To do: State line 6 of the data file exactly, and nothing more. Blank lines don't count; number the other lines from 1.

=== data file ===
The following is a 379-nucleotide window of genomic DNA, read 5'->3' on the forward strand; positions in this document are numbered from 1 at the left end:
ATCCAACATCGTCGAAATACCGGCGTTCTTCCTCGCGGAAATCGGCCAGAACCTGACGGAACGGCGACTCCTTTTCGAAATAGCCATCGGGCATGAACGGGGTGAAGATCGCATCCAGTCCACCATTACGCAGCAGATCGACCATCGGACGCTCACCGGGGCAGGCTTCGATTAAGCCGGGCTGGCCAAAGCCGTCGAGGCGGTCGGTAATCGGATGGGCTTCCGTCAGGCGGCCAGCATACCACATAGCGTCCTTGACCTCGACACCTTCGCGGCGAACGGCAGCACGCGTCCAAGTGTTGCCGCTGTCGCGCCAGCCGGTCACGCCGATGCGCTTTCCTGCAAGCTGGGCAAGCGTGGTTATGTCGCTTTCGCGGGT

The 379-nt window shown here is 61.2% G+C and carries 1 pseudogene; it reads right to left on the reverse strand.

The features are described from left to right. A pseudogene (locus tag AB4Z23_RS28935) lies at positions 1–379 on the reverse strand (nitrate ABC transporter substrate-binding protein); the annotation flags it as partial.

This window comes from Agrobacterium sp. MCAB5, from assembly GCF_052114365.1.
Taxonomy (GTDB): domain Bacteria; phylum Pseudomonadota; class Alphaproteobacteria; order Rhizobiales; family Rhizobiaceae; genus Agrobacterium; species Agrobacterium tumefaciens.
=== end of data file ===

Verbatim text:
Taxonomy (GTDB): domain Bacteria; phylum Pseudomonadota; class Alphaproteobacteria; order Rhizobiales; family Rhizobiaceae; genus Agrobacterium; species Agrobacterium tumefaciens.